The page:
RedBlueAmerica: Whither Reaganism?
By JOEL MATHIS AND BEN BOYCHUK | Tribune News Service | Published: August 11, 2016
For 40 years, Ronald Reagan’s ideas — and the idea of Reagan — have guided the GOP: Republican candidates for offices high and low have claimed his mantle, and even Democrats like Bill Clinton and Barack Obama have had to contend with his legacy.
But Donald Trump is a departure from that tradition, and in Kansas, Gov. Sam Brownback — who has taken Reagan’s tax-cutting philosophies to their limit — last week found himself repudiated at the polls when primary voters in his state chose to replace conservative Republicans with moderate challengers.
Does Reaganism have any life left? Why has it faltered? Joel Mathis and Ben Boychuk, the RedBlueAmerica columnists, debate the issue.
When all you have is a hammer, the whole world looks like a nail.
For decades, all the GOP has had is Reaganism. While the political ideology may have been suited, in some ways, to its original times — government of the late 1970s really was sclerotic, taxes probably were too high, and the military definitely was mired in a post-Vietnam malaise — the 70s ended long ago.
More tax cuts won’t boost the economy the way they did back in the 1980s. Just look to Kansas, where Brownback’s tax-cutting spree has left government underfunded and produced anemic economic growth.
And deregulation can certainly go too far, as Americans found out when unconstrained big banks led the country, and the world, into the worst economic slump since the Great Depression.
Fierce hawkishness, another tenet of Reaganism, can lead to unending folly, as the United States — with troops still stuck playing whack-a-mole in Iraq and Afghanistan — is reminded on a daily basis.
What’s left after that? Reagan’s sunny optimism and amnesty for illegal immigrants? His ability to raise taxes to avoid crippling government? Today’s Republican Party has rejected all of that. Today’s Trumpist GOP is a snarling ball of angry, anti-immigrant fury that stokes fear at every opportunity.
The clearest sign of the Republican Party’s exhaustion: The Democratic Party isn’t acting afraid anymore. Hillary Clinton isn’t declaring that “the era of big government is over.” Obama is ending a presidency that saw the passage of a universal health care bill and gay rights make huge, unheard-of advances.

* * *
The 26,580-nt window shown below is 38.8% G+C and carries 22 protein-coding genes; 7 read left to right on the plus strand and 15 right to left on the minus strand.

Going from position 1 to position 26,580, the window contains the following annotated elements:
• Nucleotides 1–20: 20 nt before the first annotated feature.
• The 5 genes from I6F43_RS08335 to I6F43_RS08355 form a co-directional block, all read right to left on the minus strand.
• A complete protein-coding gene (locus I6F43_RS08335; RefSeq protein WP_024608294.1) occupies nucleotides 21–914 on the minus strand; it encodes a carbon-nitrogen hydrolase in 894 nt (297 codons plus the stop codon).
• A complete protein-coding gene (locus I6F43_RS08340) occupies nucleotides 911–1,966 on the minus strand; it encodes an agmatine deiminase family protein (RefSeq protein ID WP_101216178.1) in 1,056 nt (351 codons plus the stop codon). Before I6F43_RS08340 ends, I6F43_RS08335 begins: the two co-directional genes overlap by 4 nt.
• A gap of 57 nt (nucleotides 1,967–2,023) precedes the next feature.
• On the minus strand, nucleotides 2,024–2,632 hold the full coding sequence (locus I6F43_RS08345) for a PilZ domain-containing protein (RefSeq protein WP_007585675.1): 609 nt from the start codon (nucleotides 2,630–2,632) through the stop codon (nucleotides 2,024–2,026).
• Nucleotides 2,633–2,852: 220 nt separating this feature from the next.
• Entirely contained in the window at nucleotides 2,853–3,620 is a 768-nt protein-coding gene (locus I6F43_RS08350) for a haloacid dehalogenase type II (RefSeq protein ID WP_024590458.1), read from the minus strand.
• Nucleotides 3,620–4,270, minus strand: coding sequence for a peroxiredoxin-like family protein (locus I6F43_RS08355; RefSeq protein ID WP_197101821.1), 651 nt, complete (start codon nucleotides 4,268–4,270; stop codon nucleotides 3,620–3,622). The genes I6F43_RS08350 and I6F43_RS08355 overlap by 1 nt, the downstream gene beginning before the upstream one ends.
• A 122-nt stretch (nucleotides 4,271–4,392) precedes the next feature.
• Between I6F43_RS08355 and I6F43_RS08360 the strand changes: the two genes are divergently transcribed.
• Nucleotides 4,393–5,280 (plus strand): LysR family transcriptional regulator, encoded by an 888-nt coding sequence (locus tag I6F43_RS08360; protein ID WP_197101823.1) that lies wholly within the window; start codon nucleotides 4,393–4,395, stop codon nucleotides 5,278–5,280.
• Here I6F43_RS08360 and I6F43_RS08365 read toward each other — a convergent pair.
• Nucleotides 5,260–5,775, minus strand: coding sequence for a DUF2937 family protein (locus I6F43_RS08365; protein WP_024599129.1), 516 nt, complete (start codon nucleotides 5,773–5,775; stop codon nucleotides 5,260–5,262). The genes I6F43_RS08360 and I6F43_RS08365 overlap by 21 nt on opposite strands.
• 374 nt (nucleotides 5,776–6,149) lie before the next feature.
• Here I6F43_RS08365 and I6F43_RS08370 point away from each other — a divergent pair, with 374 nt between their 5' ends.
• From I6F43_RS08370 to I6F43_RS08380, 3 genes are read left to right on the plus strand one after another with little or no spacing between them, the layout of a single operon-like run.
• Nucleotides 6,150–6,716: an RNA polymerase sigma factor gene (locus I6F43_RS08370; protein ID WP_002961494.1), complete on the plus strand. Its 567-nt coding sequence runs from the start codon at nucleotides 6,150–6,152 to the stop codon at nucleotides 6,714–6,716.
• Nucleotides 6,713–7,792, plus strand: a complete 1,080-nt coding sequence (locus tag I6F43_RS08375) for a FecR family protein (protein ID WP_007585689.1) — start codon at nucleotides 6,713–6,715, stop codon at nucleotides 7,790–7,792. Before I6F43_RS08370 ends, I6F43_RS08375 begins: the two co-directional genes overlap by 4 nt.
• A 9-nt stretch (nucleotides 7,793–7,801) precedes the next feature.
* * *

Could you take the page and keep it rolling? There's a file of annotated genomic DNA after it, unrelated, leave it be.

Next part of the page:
During the George W. Bush administration, conservatives were fond of asserting that this is a center-right country, and Democrats often seemed to believe them. Now? Well, it’s telling that Bernie Sanders, a self-described democratic socialist, made Clinton work so hard for the party’s presidential nomination.
Long story short: Reaganism long ago lost its usefulness, and Republican voters caught on before their party leaders did. The result? Trumpism. GOP leaders need to find a new tool, and soon, or the future will bring them, and us, more of the same.
Republicans sometimes make fun of liberal Democrats for being stuck in 1965 or, for voters of a certain age, 1932. Yet for too many Republicans, it’s always 1980 or 1984.
It’s true. Many Republicans, especially Republican presidential candidates, use Reagan’s name like an incantation. Simply say the 40th president’s name often and reverently enough, promise to cut taxes, and the votes will appear like magic, the thinking seems to go.
Ask Ted Cruz how that strategy worked for him. Or Marco Rubio. Or poor Jeb Bush.
Trump doesn’t invoke Reagan the way other Republicans do. He doesn’t talk about Reagan at all. Why not? Well, part of the reason may be that Trump never liked Reagan very much and famously dismissed the 40th president in “The Art of the Deal” as a “con man” who couldn’t “deliver the goods.” (Years later, Trump would appear on Sean Hannity’s Fox News program and claim Reagan as his favorite president.)
But it’s also the case that Reagan was the right man with the right policies at the right time. He was a unique politician and quite unlike many Republicans of the time.
Trump doesn’t need Reagan to legitimize his campaign or his movement. Trump is making his own way.
My colleague Chris Buskirk argued at the website American Greatness the other day that it’s high time for conservatives to finally accept that the Gipper isn’t coming back. He served his purpose. But it’s time to move on.
“Yes, we honor his work and respect the man and the movement that made him president,” Buskirk wrote. “But conservatives have too easily retreated to a posture of nostalgia for a golden age that never really existed. Worse, most Americans don’t care about all of the paeans to Reagan offered by the faithful — they want a political movement that speaks to today’s issues.”
Trump is a mess as a candidate. But he resonates with voters, including people who would have been Reagan Democrats 30 years ago, in a way no politician has in a long time. Trump may not win, but Trumpism isn’t going away.
Ben Boychuk (email@example.com) is associate editor of the Manhattan Institute’s City Journal. Joel Mathis (firstname.lastname@example.org) is a writer living in Kansas. Visit them on Facebook: www.facebook.com/benandjoel
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